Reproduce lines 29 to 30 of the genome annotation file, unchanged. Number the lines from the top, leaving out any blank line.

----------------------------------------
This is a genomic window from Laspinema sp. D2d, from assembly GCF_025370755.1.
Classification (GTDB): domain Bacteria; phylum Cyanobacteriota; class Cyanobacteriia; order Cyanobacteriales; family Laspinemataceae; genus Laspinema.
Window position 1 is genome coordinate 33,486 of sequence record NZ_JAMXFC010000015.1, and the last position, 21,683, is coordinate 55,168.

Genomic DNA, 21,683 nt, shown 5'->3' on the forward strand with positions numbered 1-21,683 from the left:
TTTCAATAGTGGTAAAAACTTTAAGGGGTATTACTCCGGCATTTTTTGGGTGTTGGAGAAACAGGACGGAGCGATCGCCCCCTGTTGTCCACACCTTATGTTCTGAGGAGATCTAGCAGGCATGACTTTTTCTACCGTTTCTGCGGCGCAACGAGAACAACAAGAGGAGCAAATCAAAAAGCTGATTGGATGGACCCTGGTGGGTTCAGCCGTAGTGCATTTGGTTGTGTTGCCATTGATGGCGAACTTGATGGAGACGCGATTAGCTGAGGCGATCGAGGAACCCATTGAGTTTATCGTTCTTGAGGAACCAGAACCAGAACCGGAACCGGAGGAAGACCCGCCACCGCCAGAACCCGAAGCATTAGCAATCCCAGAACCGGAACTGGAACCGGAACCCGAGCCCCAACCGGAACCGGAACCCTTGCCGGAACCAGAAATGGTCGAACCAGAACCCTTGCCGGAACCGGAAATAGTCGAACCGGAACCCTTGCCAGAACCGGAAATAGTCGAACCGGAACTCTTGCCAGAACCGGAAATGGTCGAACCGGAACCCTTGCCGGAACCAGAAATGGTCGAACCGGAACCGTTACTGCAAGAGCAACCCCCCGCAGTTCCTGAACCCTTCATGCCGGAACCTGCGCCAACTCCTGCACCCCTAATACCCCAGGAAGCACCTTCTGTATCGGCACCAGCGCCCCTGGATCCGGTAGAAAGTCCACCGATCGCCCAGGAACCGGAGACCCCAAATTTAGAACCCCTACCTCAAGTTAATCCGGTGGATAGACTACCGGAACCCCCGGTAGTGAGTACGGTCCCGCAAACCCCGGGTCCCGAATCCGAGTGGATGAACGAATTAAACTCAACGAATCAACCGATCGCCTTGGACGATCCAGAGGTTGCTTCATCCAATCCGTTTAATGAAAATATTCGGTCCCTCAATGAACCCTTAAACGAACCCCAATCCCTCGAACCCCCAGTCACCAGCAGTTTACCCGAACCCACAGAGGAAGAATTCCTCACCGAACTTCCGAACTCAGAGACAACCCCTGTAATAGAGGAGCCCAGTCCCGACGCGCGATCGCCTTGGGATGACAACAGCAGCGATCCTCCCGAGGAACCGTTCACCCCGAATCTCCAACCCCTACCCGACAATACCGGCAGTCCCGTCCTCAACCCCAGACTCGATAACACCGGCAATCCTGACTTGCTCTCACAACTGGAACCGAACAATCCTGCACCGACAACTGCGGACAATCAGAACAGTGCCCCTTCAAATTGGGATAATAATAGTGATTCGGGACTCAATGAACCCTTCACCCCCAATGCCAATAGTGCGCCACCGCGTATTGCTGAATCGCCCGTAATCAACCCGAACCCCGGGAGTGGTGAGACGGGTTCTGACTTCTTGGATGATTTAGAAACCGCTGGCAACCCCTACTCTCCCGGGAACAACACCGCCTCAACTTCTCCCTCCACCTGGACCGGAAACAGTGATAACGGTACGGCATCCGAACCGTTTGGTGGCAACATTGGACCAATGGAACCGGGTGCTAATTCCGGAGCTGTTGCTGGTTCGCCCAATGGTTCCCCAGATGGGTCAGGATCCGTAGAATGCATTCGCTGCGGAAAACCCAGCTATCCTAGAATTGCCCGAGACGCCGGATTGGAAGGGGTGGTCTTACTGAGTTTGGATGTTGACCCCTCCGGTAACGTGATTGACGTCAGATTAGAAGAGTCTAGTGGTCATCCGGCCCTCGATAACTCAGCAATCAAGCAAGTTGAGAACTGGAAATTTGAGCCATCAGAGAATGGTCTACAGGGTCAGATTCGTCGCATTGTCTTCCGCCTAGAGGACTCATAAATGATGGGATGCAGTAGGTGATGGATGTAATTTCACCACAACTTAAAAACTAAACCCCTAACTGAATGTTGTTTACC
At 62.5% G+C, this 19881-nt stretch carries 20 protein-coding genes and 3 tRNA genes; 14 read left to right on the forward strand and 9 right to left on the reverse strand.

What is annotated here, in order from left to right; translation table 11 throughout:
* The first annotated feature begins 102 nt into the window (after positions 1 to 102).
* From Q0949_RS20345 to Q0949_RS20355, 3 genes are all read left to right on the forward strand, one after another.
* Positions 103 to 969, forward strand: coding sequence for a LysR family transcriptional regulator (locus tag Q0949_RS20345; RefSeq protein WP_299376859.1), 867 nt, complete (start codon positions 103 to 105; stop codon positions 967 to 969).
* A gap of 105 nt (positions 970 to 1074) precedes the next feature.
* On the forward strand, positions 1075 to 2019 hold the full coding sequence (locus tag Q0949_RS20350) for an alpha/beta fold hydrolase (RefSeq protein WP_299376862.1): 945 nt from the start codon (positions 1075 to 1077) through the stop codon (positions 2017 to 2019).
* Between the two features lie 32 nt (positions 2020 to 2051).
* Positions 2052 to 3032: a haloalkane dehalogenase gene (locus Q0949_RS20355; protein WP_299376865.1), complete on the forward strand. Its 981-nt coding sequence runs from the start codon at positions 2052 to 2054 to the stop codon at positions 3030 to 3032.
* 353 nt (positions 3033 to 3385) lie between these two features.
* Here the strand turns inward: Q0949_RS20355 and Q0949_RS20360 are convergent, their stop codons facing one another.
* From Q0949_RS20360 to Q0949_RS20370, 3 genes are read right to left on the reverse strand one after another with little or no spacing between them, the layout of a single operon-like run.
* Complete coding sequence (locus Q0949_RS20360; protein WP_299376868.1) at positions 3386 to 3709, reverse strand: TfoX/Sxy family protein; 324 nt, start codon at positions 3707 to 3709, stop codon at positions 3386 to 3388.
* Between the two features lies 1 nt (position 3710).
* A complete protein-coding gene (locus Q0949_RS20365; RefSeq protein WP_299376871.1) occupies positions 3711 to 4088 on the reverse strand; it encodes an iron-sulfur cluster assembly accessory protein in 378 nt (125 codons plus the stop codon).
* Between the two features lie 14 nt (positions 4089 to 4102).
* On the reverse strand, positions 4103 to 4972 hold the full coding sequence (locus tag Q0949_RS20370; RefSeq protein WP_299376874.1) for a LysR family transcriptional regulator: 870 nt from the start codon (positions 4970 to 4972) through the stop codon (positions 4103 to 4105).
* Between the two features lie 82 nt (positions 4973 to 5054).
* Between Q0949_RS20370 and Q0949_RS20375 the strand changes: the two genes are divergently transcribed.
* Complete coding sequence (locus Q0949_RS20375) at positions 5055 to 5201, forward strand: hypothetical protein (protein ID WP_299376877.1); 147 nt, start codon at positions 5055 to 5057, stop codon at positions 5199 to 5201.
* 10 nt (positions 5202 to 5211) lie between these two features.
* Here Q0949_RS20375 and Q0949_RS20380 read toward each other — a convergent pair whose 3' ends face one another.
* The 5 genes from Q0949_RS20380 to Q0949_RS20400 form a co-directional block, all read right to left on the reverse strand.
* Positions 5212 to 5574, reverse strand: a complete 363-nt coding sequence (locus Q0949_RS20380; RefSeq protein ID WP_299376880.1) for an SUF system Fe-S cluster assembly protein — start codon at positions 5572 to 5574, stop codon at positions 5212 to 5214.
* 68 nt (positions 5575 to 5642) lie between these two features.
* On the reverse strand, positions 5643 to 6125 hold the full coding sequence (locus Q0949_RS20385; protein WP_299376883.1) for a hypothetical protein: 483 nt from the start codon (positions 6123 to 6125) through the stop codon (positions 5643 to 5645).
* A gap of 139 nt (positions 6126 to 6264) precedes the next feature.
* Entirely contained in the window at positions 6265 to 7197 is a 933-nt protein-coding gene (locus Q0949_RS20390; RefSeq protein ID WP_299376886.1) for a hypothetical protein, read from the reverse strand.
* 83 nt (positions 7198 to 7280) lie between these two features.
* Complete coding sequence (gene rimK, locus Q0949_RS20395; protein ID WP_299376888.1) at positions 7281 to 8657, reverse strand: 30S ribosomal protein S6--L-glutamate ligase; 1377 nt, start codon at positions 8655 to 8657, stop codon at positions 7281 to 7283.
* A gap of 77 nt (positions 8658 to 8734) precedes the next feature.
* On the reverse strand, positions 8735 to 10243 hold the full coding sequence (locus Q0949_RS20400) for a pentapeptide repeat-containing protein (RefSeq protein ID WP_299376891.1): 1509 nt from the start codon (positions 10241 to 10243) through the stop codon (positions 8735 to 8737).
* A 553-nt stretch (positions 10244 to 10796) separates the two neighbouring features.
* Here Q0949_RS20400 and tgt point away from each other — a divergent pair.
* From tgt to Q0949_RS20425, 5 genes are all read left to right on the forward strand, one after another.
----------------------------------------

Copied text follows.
* Positions 5212 to 5574, reverse strand: a complete 363-nt coding sequence (locus Q0949_RS20380; RefSeq protein ID WP_299376880.1) for an SUF system Fe-S cluster assembly protein — start codon at positions 5572 to 5574, stop codon at positions 5212 to 5214.
* 68 nt (positions 5575 to 5642) lie between these two features.